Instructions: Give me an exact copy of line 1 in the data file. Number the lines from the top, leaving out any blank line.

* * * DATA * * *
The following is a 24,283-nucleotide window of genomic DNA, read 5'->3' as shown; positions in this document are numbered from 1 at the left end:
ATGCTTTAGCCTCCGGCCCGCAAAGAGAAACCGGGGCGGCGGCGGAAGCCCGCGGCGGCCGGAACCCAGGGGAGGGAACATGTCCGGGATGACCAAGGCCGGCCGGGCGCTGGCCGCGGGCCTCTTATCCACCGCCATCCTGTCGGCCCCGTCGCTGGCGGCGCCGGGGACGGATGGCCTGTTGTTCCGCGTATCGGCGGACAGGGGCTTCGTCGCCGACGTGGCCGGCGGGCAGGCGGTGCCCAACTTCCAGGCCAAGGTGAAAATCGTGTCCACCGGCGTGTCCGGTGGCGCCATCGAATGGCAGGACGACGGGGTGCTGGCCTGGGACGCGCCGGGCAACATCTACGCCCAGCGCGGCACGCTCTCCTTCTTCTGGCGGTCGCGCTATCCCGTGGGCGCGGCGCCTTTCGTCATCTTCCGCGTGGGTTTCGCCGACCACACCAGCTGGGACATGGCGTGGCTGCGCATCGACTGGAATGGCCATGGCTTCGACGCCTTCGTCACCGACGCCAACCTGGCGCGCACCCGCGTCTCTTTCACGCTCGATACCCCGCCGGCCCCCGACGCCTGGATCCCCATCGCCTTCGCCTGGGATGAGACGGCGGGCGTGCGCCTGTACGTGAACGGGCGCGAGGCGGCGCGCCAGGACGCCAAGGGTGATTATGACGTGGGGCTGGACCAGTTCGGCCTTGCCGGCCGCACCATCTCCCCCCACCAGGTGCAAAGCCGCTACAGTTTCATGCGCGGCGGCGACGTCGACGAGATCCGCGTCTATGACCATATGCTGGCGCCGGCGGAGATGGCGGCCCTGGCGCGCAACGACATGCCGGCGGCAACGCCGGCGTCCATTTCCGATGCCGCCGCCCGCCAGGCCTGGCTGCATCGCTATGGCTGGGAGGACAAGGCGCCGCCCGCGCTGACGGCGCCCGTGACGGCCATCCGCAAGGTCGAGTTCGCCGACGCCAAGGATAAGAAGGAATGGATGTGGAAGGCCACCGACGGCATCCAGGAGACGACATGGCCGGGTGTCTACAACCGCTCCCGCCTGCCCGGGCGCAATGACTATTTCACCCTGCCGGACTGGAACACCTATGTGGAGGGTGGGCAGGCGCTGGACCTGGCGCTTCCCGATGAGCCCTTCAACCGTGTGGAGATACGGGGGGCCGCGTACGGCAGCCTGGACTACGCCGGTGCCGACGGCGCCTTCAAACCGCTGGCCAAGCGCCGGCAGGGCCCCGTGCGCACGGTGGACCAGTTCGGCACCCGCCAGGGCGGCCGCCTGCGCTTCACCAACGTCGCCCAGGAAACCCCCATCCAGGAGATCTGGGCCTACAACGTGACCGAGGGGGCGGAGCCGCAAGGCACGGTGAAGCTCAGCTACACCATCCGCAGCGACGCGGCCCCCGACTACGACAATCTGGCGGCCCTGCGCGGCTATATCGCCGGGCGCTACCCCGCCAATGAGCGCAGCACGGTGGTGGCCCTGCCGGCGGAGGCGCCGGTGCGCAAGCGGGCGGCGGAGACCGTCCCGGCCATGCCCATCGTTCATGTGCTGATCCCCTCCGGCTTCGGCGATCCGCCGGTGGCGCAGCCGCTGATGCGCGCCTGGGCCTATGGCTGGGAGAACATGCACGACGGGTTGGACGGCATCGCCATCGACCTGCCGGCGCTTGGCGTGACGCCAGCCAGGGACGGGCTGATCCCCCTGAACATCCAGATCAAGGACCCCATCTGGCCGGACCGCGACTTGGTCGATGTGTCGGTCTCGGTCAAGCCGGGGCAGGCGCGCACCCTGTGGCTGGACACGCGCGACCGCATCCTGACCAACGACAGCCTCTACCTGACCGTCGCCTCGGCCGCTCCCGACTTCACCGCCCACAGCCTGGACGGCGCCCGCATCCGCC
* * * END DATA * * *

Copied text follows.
The following is a 24,283-nucleotide window of genomic DNA, read 5'->3' as shown; positions in this document are numbered from 1 at the left end: